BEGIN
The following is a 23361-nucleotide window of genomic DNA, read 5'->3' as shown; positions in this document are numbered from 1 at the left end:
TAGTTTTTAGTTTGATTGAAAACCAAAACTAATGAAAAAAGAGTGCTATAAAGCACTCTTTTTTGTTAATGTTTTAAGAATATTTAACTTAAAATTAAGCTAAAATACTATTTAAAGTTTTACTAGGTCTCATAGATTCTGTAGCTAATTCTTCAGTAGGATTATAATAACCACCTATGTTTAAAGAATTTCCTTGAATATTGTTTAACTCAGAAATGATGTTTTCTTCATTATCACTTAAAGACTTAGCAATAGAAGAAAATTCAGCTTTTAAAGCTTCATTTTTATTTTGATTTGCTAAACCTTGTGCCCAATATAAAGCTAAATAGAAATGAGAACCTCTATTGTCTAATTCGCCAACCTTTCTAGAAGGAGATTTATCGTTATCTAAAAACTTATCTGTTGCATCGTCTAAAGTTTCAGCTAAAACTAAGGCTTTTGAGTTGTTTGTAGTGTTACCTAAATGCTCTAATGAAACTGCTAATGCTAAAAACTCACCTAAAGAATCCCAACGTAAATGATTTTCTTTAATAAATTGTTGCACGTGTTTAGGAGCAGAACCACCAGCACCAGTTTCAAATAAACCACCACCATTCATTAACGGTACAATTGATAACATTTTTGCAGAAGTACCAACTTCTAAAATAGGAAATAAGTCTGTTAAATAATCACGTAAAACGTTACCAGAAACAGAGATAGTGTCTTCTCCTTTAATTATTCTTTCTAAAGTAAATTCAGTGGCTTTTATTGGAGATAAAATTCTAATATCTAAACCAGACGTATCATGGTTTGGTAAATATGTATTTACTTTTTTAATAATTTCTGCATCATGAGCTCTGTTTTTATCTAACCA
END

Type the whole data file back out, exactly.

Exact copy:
The following is a 23361-nucleotide window of genomic DNA, read 5'->3' as shown; positions in this document are numbered from 1 at the left end:
TAGTTTTTAGTTTGATTGAAAACCAAAACTAATGAAAAAAGAGTGCTATAAAGCACTCTTTTTTGTTAATGTTTTAAGAATATTTAACTTAAAATTAAGCTAAAATACTATTTAAAGTTTTACTAGGTCTCATAGATTCTGTAGCTAATTCTTCAGTAGGATTATAATAACCACCTATGTTTAAAGAATTTCCTTGAATATTGTTTAACTCAGAAATGATGTTTTCTTCATTATCACTTAAAGACTTAGCAATAGAAGAAAATTCAGCTTTTAAAGCTTCATTTTTATTTTGATTTGCTAAACCTTGTGCCCAATATAAAGCTAAATAGAAATGAGAACCTCTATTGTCTAATTCGCCAACCTTTCTAGAAGGAGATTTATCGTTATCTAAAAACTTATCTGTTGCATCGTCTAAAGTTTCAGCTAAAACTAAGGCTTTTGAGTTGTTTGTAGTGTTACCTAAATGCTCTAATGAAACTGCTAATGCTAAAAACTCACCTAAAGAATCCCAACGTAAATGATTTTCTTTAATAAATTGTTGCACGTGTTTAGGAGCAGAACCACCAGCACCAGTTTCAAATAAACCACCACCATTCATTAACGGTACAATTGATAACATTTTTGCAGAAGTACCAACTTCTAAAATAGGAAATAAGTCTGTTAAATAATCACGTAAAACGTTACCAGAAACAGAGATAGTGTCTTCTCCTTTAATTATTCTTTCTAAAGTAAATTCAGTGGCTTTTATTGGAGATAAAATTCTAATATCTAAACCAGACGTATCATGGTTTGGTAAATATGTATTTACTTTTTTAATAATTTCTGCATCATGAGCTCTGTTTTTATCTAACCA